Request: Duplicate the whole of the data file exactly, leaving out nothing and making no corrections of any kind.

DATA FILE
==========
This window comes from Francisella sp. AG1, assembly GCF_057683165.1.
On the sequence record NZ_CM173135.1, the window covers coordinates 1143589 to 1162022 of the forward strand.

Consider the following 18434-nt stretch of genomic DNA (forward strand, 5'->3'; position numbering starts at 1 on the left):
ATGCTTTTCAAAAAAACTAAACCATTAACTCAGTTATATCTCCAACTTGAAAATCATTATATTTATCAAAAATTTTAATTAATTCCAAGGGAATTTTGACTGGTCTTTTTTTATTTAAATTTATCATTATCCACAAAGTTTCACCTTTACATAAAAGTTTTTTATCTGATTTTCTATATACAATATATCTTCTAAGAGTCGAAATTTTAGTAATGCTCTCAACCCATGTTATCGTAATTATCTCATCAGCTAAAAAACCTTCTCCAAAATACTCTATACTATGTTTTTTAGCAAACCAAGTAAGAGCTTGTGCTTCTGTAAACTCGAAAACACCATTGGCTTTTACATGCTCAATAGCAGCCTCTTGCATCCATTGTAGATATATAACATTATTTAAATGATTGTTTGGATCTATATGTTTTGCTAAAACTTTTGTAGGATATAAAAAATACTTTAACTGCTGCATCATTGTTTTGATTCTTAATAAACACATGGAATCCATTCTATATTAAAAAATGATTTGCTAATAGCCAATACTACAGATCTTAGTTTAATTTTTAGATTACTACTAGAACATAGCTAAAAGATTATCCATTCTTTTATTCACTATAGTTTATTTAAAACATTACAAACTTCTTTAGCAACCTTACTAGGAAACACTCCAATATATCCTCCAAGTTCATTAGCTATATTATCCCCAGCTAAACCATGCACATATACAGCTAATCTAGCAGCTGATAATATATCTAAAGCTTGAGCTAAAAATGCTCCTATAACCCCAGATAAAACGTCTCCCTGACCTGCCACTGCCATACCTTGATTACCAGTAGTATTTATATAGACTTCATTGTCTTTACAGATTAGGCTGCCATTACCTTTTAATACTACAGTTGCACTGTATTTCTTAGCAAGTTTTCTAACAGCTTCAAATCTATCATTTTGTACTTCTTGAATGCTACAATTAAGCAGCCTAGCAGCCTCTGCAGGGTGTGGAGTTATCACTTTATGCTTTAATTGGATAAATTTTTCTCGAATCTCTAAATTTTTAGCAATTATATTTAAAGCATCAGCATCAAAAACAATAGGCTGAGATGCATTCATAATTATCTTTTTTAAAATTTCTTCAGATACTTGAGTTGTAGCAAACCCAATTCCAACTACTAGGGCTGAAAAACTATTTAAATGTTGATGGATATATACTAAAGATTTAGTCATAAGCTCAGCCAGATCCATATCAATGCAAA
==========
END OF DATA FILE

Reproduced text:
This window comes from Francisella sp. AG1, assembly GCF_057683165.1.
On the sequence record NZ_CM173135.1, the window covers coordinates 1143589 to 1162022 of the forward strand.

Consider the following 18434-nt stretch of genomic DNA (forward strand, 5'->3'; position numbering starts at 1 on the left):
ATGCTTTTCAAAAAAACTAAACCATTAACTCAGTTATATCTCCAACTTGAAAATCATTATATTTATCAAAAATTTTAATTAATTCCAAGGGAATTTTGACTGGTCTTTTTTTATTTAAATTTATCATTATCCACAAAGTTTCACCTTTACATAAAAGTTTTTTATCTGATTTTCTATATACAATATATCTTCTAAGAGTCGAAATTTTAGTAATGCTCTCAACCCATGTTATCGTAATTATCTCATCAGCTAAAAAACCTTCTCCAAAATACTCTATACTATGTTTTTTAGCAAACCAAGTAAGAGCTTGTGCTTCTGTAAACTCGAAAACACCATTGGCTTTTACATGCTCAATAGCAGCCTCTTGCATCCATTGTAGATATATAACATTATTTAAATGATTGTTTGGATCTATATGTTTTGCTAAAACTTTTGTAGGATATAAAAAATACTTTAACTGCTGCATCATTGTTTTGATTCTTAATAAACACATGGAATCCATTCTATATTAAAAAATGATTTGCTAATAGCCAATACTACAGATCTTAGTTTAATTTTTAGATTACTACTAGAACATAGCTAAAAGATTATCCATTCTTTTATTCACTATAGTTTATTTAAAACATTACAAACTTCTTTAGCAACCTTACTAGGAAACACTCCAATATATCCTCCAAGTTCATTAGCTATATTATCCCCAGCTAAACCATGCACATATACAGCTAATCTAGCAGCTGATAATATATCTAAAGCTTGAGCTAAAAATGCTCCTATAACCCCAGATAAAACGTCTCCCTGACCTGCCACTGCCATACCTTGATTACCAGTAGTATTTATATAGACTTCATTGTCTTTACAGATTAGGCTGCCATTACCTTTTAATACTACAGTTGCACTGTATTTCTTAGCAAGTTTTCTAACAGCTTCAAATCTATCATTTTGTACTTCTTGAATGCTACAATTAAGCAGCCTAGCAGCCTCTGCAGGGTGTGGAGTTATCACTTTATGCTTTAATTGGATAAATTTTTCTCGAATCTCTAAATTTTTAGCAATTATATTTAAAGCATCAGCATCAAAAACAATAGGCTGAGATGCATTCATAATTATCTTTTTTAAAATTTCTTCAGATACTTGAGTTGTAGCAAACCCAATTCCAACTACTAGGGCTGAAAAACTATTTAAATGTTGATGGATATATACTAAAGATTTAGTCATAAGCTCAGCCAGATCCATATCAATGCAAA